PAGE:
Exemption from VAT for land and buildings
Produced in partnership with Martin Scammell
Exemption from VAT for land and buildings

The following Tax practice note produced in partnership with Martin Scammell provides comprehensive and up to date legal information covering:

  • Exemption from VAT for land and buildings
  • Why does exemption matter?
  • Basis in legislation
  • Sales and leases
  • Exceptions
  • Other interests in land
  • Rights over land
  • Licences to occupy land and the leasing or letting of immovable property
  • What is immovable property?
  • What is leasing or letting?
  • More...

This Practice Note is about the scope of the VAT exemption for property transactions. In many cases the exemption is overridden by other provisions, and these are noted where relevant.

This Practice Note contains references to EU legislation and case law. For information on the ongoing significance of EU law in the UK following the end of the Brexit implementation period on 31 December 2020, see Practice Note: Brexit and tax—the continued application of EU law. Unless otherwise stated, all judgments of the EU Court of Justice referred to in this Practice Note were decided before the end of the Brexit implementation period.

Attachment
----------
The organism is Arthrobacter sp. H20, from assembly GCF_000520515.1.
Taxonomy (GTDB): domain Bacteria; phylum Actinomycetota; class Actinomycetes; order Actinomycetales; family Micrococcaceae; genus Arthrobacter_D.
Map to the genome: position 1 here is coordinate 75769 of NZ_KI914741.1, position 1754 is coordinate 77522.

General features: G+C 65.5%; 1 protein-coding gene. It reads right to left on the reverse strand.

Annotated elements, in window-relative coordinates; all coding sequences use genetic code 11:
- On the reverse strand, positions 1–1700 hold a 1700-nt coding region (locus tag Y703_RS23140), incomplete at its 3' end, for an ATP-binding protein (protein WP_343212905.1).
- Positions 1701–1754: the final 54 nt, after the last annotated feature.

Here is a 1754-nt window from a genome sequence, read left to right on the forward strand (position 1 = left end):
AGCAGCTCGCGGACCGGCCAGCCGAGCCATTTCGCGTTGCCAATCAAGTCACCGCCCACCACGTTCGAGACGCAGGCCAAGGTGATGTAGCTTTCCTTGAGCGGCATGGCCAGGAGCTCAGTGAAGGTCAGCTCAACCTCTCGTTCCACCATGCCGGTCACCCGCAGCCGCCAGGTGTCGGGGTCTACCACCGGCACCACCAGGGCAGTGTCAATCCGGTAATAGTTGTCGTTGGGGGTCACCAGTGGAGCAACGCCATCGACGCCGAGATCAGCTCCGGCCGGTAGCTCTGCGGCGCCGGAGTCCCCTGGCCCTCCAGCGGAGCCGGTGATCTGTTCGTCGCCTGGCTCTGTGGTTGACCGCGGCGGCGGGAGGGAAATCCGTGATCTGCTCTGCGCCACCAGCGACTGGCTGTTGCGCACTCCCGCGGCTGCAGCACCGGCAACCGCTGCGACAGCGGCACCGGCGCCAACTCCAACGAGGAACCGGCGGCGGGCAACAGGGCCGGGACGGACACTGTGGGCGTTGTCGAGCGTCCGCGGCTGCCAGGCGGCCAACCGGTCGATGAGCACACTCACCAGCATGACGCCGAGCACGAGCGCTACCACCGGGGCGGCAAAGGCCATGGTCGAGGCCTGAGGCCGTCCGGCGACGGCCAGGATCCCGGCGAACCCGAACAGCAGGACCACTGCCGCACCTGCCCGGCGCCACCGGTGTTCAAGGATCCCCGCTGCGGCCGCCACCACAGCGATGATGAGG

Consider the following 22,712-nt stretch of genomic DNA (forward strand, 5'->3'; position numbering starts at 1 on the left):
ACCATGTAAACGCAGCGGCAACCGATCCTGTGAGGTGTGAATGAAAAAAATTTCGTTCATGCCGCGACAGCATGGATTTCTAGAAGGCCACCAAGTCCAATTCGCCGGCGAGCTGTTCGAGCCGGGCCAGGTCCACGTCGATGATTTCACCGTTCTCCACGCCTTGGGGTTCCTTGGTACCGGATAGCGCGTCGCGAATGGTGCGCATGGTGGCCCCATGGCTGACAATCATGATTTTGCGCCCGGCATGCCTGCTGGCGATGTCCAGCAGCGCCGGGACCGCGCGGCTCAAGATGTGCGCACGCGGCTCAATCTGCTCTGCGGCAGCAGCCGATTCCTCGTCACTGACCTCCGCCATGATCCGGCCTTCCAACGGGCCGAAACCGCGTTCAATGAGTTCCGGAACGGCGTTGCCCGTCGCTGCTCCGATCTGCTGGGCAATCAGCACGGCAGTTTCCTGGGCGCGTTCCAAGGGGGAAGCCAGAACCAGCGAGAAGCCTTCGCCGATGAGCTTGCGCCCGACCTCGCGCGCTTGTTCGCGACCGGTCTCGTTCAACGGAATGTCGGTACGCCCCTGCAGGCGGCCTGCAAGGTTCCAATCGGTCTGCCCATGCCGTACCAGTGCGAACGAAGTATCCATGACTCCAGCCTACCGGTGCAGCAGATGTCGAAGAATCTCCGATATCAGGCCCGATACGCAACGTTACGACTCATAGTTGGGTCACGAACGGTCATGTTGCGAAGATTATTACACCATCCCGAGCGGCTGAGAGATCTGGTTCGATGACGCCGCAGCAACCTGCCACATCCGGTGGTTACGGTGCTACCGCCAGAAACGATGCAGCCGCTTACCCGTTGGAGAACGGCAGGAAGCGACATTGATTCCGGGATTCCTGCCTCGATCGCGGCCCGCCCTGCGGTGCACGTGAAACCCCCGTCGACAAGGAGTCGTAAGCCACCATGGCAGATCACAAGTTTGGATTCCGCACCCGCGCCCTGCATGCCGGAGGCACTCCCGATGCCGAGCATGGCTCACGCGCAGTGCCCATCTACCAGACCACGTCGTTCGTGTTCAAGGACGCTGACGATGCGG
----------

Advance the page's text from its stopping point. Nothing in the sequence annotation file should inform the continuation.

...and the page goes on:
Why does exemption matter?

Exemption means that no VAT is chargeable, but that the landlord or seller cannot recover VAT on related costs. There may also be a requirement to repay to HMRC VAT that has previously been recovered.

Exemption is usually welcome if the buyer or tenant is a private individual, or a business or organisation that cannot recover VAT in full.

But exemption is generally undesirable in the context of commercial property. If VAT is charged, the buyer or tenant can usually recover it, while the seller or landlord can recover VAT that they themselves incur, so there is no overall VAT cost.

In this case there will, however, normally be an additional liability to stamp taxes—in England and Northern Ireland to stamp

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